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    ABSTRACT: The advent of more effective antiretroviral therapies has reduced the frequency of HIV dementia, however the prevalence of milder HIV associated neurocognitive disorders [HAND] is actually rising. Neurodegenerative mechanisms in HAND might include toxicity by secreted HIV-1 proteins such as Tat, gp120 and Nef that could activate neuro-inflammatory pathways, block autophagy, promote excitotoxicity, oxidative stress, mitochondrial dysfunction and dysregulation of signaling pathways. Recent studies have shown that Tat could interfere with several signal transduction mechanisms involved in cytoskeletal regulation, cell survival and cell cycle re-entry. Among them, Tat has been shown to hyper-activate cyclin-dependent kinase [CDK] 5, a member of the Ser/Thr CDKs involved in cell migration, angiogenesis, neurogenesis and synaptic plasticity. CDK5 is activated by binding to its regulatory subunit, p35 or p39. For this manuscript we review evidence showing that Tat, via calcium dysregulation, promotes calpain-1 cleavage of p35 to p25, which in turn hyper-activates CDK5 resulting in abnormal phosphorylation of downstream targets such as Tau, collapsin response mediator protein-2 [CRMP2], doublecoutin [DCX] and MEF2. We also present new data showing that Tat interferes with the trafficking of CDK5 between the nucleus and cytoplasm. This results in prolonged presence of CDK5 in the cytoplasm leading to accumulation of aberrantly phosphorylated cytoplasmic targets [eg: Tau, CRMP2, DCX] that impair neuronal function and eventually lead to cell death. Novel therapeutic approaches with compounds that block Tat mediated hyper-activation of CDK5 might be of value in the management of HAND.
    Current HIV Research 03/2015; 13(1). DOI:10.2174/1570162X13666150311164201 · 2.14 Impact Factor
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    ABSTRACT: Pathologic amyloid accumulates in the CNS or in peripheral organs, yet the mechanism underlying the targeting of systemic amyloid deposits is unclear. Serum amyloid A (SAA) 1 and 2 are produced predominantly by the liver and form amyloid most commonly in the spleen, liver, and kidney. In contrast, SAA3 is produced primarily extrahepatically and has no causal link to amyloid formation. Here, we identified 8 amyloidosis cases with amyloid composed of SAA3 expanding the uterine wall of goats with near-term fetuses. Uterine amyloid accumulated in the endometrium, only at the site of placental attachment, compromising maternal-fetal gas and nutrient exchange and leading to fetal ischemia and death. No other organ contained amyloid. SAA3 mRNA levels in the uterine endometrium were as high as SAA2 in the liver, yet mass spectrometry of the insoluble uterine peptides identified SAA3 as the predominant protein, and not SAA1 or SAA2. These findings suggest that high local SAA3 production led to deposition at this unusual site. Although amyloid A (AA) amyloid deposits typically consist of an N-terminal fragment of SAA1 or SAA2, here, abundant C-terminal peptides indicated that the uterine amyloid was largely composed of full-length SAA3. The exclusive deposition of SAA3 amyloid in the uterus, together with elevated uterine SAA3 transcripts, suggests that the uterine amyloid deposits were due to locally produced SAA3. This is the first report of SAA3 as a cause of amyloidosis and of AA amyloid deposited exclusively in the uterus.-Gaffney, P. M., Barr, B., Rowe, J. D., Bett, C., Drygiannakis, I., Giannitti, F., Trejo, M., Ghassemian, M., Martin, P., Masliah, E., Sigurdson, C. J. Protein profiling of isolated uterine AA amyloidosis causing fetal death in goats. © FASEB.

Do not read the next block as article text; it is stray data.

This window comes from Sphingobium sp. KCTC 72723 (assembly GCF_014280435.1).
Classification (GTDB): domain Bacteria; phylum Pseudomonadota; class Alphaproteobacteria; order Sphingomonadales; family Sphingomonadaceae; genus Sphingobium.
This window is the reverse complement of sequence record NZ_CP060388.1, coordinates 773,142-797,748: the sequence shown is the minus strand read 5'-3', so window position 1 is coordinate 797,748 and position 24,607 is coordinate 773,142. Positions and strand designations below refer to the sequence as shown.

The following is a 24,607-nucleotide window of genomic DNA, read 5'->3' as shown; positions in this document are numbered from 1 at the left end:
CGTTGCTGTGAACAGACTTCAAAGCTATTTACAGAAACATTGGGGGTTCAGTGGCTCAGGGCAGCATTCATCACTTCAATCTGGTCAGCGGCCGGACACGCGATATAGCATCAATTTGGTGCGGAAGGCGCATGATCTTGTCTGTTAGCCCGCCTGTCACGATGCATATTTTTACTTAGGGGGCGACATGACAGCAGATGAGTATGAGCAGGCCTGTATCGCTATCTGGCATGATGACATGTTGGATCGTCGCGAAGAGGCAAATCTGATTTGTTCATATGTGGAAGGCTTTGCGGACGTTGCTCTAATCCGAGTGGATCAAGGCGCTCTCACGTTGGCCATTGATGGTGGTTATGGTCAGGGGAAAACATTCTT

The FASEB Journal 03/2015; 29(3):911. DOI:10.1096/fj.14-256081 · 5.48 Impact Factor
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    ABSTRACT: Cyanide is a life threatening, bioterrorist agent, preventing cellular respiration by inhibiting cytochrome c oxidase, resulting in cardiopulmonary failure, hypoxic brain injury, and death within minutes. However, even after treatment with various antidotes to protect cytochrome oxidase, cyanide intoxication in humans can induce a delayed-onset neurological syndrome that includes symptoms of Parkinsonism. Additional mechanisms are thought to underlie cyanide-induced neuronal damage, including generation of reactive oxygen species (ROS). This may account for the fact that antioxidants prevent some aspects of cyanide-induced neuronal damage. Here, as a potential preemptive countermeasure against a bioterrorist attack with cyanide, we tested the CNS protective effect of carnosic acid (CA), a pro-electrophilic compound found in the herb rosemary. CA crosses the blood-brain-barrier to upregulate endogenous antioxidant enzymes via activation of the Nrf2 transcriptional pathway. We demonstrate that CA exerts neuroprotective effects on cyanide-induced brain damage in cultured rodent and human induced pluripotent stem cell (hiPSC)-derived neurons in vitro, and in vivo in various brain areas of a non-Swiss albino (NSA) mouse model of cyanide poisoning that simulates damage observed in the human brain. This article is protected by copyright. All rights reserved. This article is protected by copyright. All rights reserved.
    Journal of Neurochemistry 02/2015; 133(6). DOI:10.1111/jnc.13074 · 4.24 Impact Factor